With 2016 now upon us, the US cultural heritage community is kicking off a year of celebrations marking the 50th anniversary of the landmark National Historic Preservation Act of 1966. Meanwhile, almost 6000 miles away, crowds today have assembled at the great Sun Temple of Rameses II to watch shafts of light slowly creep through the Temple’s sanctuary to illuminate its statues of Amun-Re, Re-Herakhte and Rameses himself. Some say that Rameses II had the temple at Abu Simbel carefully angled so that the sun’s rays would align to illuminate its inner sanctum only twice a year on the date of his ascension to the throne (21 February) and his birthday (21 October).
In modern times, tourists assemble twice yearly to witness this spectacular phenomenon, now called the Sun Festival of King Rameses II. This February 22nd, they’ll be joined by international delegations, top Egyptian officials, as well as journalists, photographers and TV presenters from around the world, in order to celebrate the Temple’s golden jubilee. Of course, it’s not the jubilee of the Temple’s construction (which is thought to have occurred between 1290 and 1224 BCE), but rather the 50th anniversary of the Abu Simbel salvage operation. For, in the 1960s and 70s, the temples were famously re-located further up from the shoreline of Lake Nasser, which had threatened to erode its foundations. [As a result of the change in elevation, the sun now strikes a day later than Rameses may have planned].
The relocating of the Sun Temple occurred as part of a massive International Campaign to Salvage the Temples of Nubia which operated from 1960 to 1980, but whose 50th anniversary is being celebrated today. While salvage projects were proceeding across the Nubian desert 50 years ago in the face of rising Nile waters, in Washington at the same time, the US Conference of Mayors was releasing its seminal report With Heritage So Rich. The report issued a clarion call to action to respond to the rising tide of destruction of this nation’s patrimony in the face of highway building, “slum” clearance and sprawl. The result: the enactment 50 years ago this year of the NHPA, the foundation of the current national historic preservation program.
The drafting of With Heritage So Rich was preceded by a search for international precedents to guide the development of a new national approach to historic preservation. Indeed, in 1965 the drafters, known as the Rains Committee, toured 8 European countries to examine other counties’ approaches. Many of these same Americans were involved the Abu Simbel Campaign. Just as With Heritage So Rich birthed a new model of federal historic preservation, the UNESCO Campaign, unprecedented for its time, played a similar role at a global scale. The two proceeded in tandem with international precedents informing the new US model and US preservationists leaving an important stamp on the emerging international cultural order. Also forged in this crucible were ICOMOS and US/ICOMOS (both founded in 1965) and the 1972 World Heritage Convention, which was soon under development.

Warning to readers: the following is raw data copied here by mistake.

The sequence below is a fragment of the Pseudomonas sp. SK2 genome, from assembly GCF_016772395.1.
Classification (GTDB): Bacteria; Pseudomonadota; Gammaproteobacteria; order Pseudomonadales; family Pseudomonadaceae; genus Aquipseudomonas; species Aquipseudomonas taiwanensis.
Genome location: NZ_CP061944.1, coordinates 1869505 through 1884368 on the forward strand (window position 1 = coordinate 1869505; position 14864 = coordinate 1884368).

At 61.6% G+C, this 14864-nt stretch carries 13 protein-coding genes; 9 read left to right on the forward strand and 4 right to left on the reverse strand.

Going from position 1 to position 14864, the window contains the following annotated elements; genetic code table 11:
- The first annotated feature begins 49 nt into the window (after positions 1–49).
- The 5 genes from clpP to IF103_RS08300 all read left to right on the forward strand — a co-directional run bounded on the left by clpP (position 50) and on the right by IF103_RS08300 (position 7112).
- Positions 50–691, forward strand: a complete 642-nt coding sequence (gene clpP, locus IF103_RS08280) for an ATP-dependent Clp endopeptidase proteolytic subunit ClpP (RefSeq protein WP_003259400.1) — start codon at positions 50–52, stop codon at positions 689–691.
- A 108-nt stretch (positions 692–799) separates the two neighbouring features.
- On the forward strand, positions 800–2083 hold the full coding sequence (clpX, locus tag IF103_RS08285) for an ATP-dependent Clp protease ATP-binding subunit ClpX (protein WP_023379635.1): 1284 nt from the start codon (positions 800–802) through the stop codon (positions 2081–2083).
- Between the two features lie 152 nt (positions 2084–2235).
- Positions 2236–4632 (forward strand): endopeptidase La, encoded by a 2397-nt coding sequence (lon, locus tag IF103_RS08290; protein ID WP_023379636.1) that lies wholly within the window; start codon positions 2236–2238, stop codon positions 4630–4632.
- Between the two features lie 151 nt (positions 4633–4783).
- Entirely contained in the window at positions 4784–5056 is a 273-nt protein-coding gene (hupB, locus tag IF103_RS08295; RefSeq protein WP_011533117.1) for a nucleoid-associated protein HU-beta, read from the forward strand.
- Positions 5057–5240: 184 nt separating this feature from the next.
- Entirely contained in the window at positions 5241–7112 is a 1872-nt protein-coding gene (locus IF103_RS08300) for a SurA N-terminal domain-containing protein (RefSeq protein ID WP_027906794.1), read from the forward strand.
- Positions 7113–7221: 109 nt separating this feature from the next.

It is fitting, then, that on this February 22, 2016, as heritage lovers gather along the Nile, the Potomac and many places in between to celebrate the work of the last half-century, that we pause to celebrate the international bonds of heritage that forever have linked both phenomena.
It seems almost unfathomable today that between 1960 and 1980, 24 ancient Egyptian temples were surveyed, dismantled and relocated from their original sites on the banks of the Nile to make way for the rising waters that would flood the Nubian region as a result of the building of the Aswan High Dam. Two groups of temples (the island of Philae and the monoliths of Abu Simbel) were moved only a few hundred yards. Others were rebuilt and grouped on plateaus overlooking the new Lake Nasser. Seven were placed in national museums in Aswan and Khartoum while the last five (including the temple of Dendur, now at the Metropolitan Museum in New York) were sent to western museums as compensation for their efforts.
In all, 50 nations took part in these monumental “salvage” efforts, which cost millions of dollars. Much of the funding was managed by UNESCO via the International Campaign to Salvage the Temples of Nubia. This campaign helped inaugurate a new type of international action and has been called the first example of international cooperation for cultural heritage. Its success played a key role in establishing the safeguarding role of UNESCO. This led to other safeguarding campaigns, such as Venice and its Lagoon (Italy) and even today’s calls for intervention in Syria.
The Nubian Campaign mobilized a who’s who of seminal heritage figures of the day including the heroic French Minister of Cultural Affairs, André Malraux. Professionals on the ground, though, also included a soft-spoken American from Hawaii named Hiroshi Daifuku, who was responsible for UNESCO’s coordinating all archeological investigations in Sudan impacted by the Dam. Daifuku would later become chief of UNESCO Monuments and Sites. In 1983 US/ICOMOS conferred the honor of Fellow upon Dr. Daifuku.